Because the newspaper report said SHE called the police a day later and the supervisor said she didn't do it, the girl did it.....after speaking to a police officer she knew from "Perkins" about the incident. Then she had him come to the home the next day and filed charges against this man. That is how I knew.

The supervisor said they would never have called the police for something like this, but if the employee wanted to it was up to her. The home did not do such thing.

When the newspaper tried to reach HER for comment, she did not answer the phone.


Good for her. Nobody has the right to touch you for any reason when you are doing your job. I would have had him arrested, too. How do you know who she talked to about the incident? According to the paper other employees backed her up saying this wasn't the man's 1st run in with an employee. OMG she didn't answer the phone when the paper called? So what? You seem to have something personal against this woman.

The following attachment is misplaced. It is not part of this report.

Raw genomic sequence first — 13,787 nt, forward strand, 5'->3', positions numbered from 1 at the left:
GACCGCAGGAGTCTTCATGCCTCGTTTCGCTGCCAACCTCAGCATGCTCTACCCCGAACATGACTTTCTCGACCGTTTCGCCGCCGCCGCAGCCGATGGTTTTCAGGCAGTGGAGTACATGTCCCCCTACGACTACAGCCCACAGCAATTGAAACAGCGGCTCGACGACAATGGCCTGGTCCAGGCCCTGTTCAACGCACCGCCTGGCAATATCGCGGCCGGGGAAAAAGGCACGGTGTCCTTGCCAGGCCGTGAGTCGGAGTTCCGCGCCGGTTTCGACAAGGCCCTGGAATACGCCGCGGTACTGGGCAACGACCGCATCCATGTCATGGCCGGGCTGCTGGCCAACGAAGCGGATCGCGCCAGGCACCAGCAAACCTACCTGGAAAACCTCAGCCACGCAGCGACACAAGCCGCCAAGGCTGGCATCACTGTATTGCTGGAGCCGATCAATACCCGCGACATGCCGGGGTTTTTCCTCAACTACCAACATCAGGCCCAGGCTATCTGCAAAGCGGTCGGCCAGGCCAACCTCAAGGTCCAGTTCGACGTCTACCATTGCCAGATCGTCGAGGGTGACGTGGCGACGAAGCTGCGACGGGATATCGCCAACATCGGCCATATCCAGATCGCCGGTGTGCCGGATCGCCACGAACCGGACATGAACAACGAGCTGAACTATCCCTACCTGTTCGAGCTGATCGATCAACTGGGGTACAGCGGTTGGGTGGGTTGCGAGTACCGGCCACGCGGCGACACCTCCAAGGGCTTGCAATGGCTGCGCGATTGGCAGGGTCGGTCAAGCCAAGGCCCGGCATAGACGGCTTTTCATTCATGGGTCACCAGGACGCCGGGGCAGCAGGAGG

just plain disgusted

Exactly what I thought


Please tell me where I can find the patient bill of rights online or what it is thank you.


google it


"On June 12, Hogan grabbed Parkvue Health Care Center employee Collette Yontz’s hand and clamped down".

That is classed as an assault. How ridiculous. A 78 year old man being accused of assault. What happened to a compassionate and caring attitude to patients and their family during difficult times. I doubt he meant to assault her because if he did he would probably have smacked her one!


If it was such a classic assault, why did it take her to go ask a cop and a day to have him arrested? Didn't she know it when she saw it? Apparently not. And apparently the judge didn't think so either or he would have jailed him as well. Not so classic is it?